Pazazzu was one of the very rare High Sorcerers who had previously been trained as an Arcane Engineer. Brothers of this cult are usually found working in the Forges when they are not deep in prayer. They believe that anything and everything that can be consumed to save their race must be consumed, even if this at times appears self destructive. Their beliefs have set them at odds with many Dawi Zharr, who tend to jealously guard their possessions and only donate them for the greater good when pressed to do so.
Cult of Subjugation
For his insolence, Hanbeh was forever to be represented by the bound slave. The members of this cult are the most unusual of all the Brotherhood, for theirs is the seemingly impossible task given to them by Hashut; to force slaves to be ‘willing’ sacrifices. As a result, they are renowned as torturers of the greatest skills, and will often use magical trickery to achieve their goal. On the battlefield they are heard reciting liturgies to those enemies they have wounded, and carry many books and torturing tools with them to war.
And now for a tangent (I’d put this in spoiler tags if I could): As to great freedom for cooking up one’s very own stuff in Age of Sigmar, most certainly! It’s far from difficult to do likewise in the Warhammer world (in fact Games Workshop has always been good at creating expansive settings for people to tell their own stories in), but the comparative boundlessness in AoS do have some advantages: I’d recommend people to read Uther the Unhinged’s creation story
for an example of something brilliant homebrewed, which would be difficult to fit into the Old World without chafing.
These two broad approaches to world-building here, say freer/less limited planeswalking on the one hand (as in AoS), and a traditional delineated/limited detailed world on the other (as in WHFB ), makes me think of Yin and Yang.
The traditional, more grounded format (which still allows for craziness, and was ever used for such) allows for a wealth of detailed background to dive into and create stories around, while the generic themes and historical parallells intentionally built into the Warhammer World certainly helps make the setting tick and come to life. Yet the limits that appeal are also the limits that restrict own creativity: It’s sometimes hard to fit some wild, big new idea, and most particularly wild new story development, into the setting without chafing. The inherent danger of this kind of setting is boringly stifling stagnation.
The more open planeswalking approach allows for an immense degree of freedom to craft your own background without being too restricted by what has come before. Whole mighty kingdoms can easily be invented; taken to rise through widescale conflict deciding the fate of vast swathes of mortal living space; and then fall dramatically with the sweep of a keyboard, without chafing. Yet the boundlessness that appeals is also the boundlessness that restrict immersion: It’s sometimes hard to relate to the shifting openess and find that sense of grounded, detailed background with parallells to generic or historical stuff, that helps make the wild stuff tick. The inherent danger of this kind of setting is senseless bewilderment through sheer randomness.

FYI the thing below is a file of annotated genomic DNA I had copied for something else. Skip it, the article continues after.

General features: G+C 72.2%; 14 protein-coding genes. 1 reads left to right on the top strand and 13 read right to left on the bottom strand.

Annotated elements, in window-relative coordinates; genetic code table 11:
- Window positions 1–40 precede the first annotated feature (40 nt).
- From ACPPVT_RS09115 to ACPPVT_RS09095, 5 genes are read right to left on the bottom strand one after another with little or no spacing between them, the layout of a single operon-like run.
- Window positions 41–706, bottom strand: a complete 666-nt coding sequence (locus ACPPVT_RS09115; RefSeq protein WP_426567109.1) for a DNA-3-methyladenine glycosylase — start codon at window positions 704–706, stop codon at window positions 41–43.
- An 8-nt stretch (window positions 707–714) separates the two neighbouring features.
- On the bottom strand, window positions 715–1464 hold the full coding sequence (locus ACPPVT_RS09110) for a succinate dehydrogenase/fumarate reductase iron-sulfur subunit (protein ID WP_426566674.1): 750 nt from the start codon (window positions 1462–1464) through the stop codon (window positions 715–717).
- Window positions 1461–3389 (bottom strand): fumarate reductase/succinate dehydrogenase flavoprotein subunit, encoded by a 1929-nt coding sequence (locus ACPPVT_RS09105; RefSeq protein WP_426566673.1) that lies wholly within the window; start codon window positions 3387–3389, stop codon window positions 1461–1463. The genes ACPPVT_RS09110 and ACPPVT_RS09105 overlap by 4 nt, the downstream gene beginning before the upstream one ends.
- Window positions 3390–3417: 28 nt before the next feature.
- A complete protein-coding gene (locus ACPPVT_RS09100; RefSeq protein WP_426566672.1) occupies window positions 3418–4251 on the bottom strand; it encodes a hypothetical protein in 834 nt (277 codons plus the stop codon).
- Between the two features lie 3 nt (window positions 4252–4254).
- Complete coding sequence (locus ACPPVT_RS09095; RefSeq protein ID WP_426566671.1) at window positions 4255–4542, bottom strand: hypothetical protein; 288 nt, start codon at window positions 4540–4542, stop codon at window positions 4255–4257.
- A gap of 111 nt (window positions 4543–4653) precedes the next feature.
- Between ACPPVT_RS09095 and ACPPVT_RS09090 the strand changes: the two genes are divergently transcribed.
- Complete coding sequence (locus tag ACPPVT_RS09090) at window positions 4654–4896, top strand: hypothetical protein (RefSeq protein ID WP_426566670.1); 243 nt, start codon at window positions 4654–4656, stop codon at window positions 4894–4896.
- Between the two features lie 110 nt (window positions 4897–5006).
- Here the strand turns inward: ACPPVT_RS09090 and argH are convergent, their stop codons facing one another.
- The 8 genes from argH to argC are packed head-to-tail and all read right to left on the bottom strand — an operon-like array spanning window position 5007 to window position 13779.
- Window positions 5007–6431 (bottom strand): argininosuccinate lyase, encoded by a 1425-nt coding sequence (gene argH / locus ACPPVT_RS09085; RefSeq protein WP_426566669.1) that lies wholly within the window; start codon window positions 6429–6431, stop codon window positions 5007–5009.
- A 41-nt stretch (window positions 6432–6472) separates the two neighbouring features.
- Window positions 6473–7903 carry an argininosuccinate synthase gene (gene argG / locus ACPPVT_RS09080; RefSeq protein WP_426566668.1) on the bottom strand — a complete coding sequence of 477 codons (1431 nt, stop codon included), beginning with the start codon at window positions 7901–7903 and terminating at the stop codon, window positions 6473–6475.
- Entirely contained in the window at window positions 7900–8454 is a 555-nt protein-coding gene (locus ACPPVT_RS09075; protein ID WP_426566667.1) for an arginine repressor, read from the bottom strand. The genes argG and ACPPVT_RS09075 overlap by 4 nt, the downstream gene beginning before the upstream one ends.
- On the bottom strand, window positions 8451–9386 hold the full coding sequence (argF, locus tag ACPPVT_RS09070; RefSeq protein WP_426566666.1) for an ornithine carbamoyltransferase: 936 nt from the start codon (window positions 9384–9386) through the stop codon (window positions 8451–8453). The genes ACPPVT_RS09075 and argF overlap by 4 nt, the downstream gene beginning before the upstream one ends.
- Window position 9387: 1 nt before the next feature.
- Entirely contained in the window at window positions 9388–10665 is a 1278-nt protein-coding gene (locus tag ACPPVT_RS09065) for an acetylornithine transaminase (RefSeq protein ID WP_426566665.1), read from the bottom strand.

There are merits and drawbacks with both approaches, and in practice they’re not Mazdaean polar opposites. Those who stick to one type of setting still can glean some lessons from the other kind: E.g. the fantastical planeswalk worldbuilding can teach writers of the traditional type of setting to dare shake things up a bit with imaginative stuff like cities built on the backs of petrified titans and otherworldly things that truly bring something exotic to bear, without sacrificing the groundedness. While, as another example, the writers of a brave new planeswalking world can take notes from traditional settings, to introduce some mapped limits, at least in some areas, with a higher and more grounded detail level in the background (yet be more prepared to sacrifice them wholesale for wild story developments than traditional settings would be), while still leaving much of the setting open for exploration and wild rides of the imagination. I think this is starting to happen a bit in AoS, by the way.
Both ways of building a fictive world may not always appeal to the same kind of people, but they’re not mutually exclusive: As an instant and committed fan to the traditional, more limited and mapped approach to historically based fantasy (go Tolkien!), there are nevertheless loads of good concepts I’ve glimpsed in the still-young setting of Age of Sigmar; thrilling ideas of oil-platform oceanic Chaos Dwarfs and daring ideas for fantastical cities from official quarters, and some brilliant homebrew background from hobbyists such as Uther the Unhinged. It’s well possible to engage in both settings if one happen to like both.
There are great ideas to be had for both settings, and especially for something as wacky as Chaos Dwarfs they often overlap, so that one concept can be used in both worlds.
So bring on the crazy army ideas.